The red fox (Vulpes vulpes) is a very successful and adaptable species. It is mainly active at night but will forage during the day, particularly when there are hungry cubs to feed. It also enjoys curling up and sunbathing in exposed but private spots, often by railway lines or roadsides.

A pair of foxes shares a home range, often with young from the previous breeding season. Mating takes place from December to February and after a few months, females - also known as vixens - give birth to between 3 and 12 cubs. The availability of food determines whether vixens breed and how many cubs they produce. During the mating season, females and occasionally males give out spine-tingling shrieks.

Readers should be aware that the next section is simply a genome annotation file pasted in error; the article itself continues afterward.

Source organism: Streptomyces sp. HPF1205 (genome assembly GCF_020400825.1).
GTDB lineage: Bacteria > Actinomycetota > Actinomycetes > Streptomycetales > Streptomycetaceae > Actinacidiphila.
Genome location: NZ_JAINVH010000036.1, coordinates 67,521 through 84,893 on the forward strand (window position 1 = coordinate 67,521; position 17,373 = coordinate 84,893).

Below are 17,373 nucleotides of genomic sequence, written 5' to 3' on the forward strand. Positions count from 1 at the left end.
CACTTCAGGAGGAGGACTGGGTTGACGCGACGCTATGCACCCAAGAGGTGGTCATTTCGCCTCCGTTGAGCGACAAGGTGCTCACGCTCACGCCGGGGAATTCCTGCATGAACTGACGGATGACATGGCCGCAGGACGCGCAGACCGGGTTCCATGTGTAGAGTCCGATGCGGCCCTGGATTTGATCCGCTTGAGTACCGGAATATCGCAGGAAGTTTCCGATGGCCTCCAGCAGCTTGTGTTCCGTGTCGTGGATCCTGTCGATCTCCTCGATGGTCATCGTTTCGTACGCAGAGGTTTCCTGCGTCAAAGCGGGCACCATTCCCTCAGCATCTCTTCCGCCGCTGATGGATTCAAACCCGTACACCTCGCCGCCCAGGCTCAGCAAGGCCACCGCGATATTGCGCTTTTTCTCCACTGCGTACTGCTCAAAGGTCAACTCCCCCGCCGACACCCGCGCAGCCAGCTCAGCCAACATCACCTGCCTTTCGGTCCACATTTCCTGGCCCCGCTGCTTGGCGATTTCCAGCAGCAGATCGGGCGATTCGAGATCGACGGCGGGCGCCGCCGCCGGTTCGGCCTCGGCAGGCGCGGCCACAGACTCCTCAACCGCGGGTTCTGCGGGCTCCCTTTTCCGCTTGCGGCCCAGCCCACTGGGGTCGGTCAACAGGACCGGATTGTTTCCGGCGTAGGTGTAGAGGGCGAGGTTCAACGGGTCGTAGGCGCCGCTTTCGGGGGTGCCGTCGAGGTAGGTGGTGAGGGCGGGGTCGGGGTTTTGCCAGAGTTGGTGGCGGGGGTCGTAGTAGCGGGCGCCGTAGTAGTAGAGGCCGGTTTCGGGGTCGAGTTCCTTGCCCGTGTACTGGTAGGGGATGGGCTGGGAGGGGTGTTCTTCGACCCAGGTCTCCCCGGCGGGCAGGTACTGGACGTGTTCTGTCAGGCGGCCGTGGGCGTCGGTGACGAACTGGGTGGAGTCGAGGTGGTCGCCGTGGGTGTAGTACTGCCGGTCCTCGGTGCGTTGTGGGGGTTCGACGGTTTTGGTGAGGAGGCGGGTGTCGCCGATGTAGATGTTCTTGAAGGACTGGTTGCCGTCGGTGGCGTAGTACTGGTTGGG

Red foxes mark their territories with a distinctive scent, which lingers and tells when a fox has been in the area. The scent is left with urine or feces and is produced by special glands at the base of the tail. There are further scent glands between the pads of foxes' feet and around their lips.

Gallery Edit

ARKive photos and videos of the red fox

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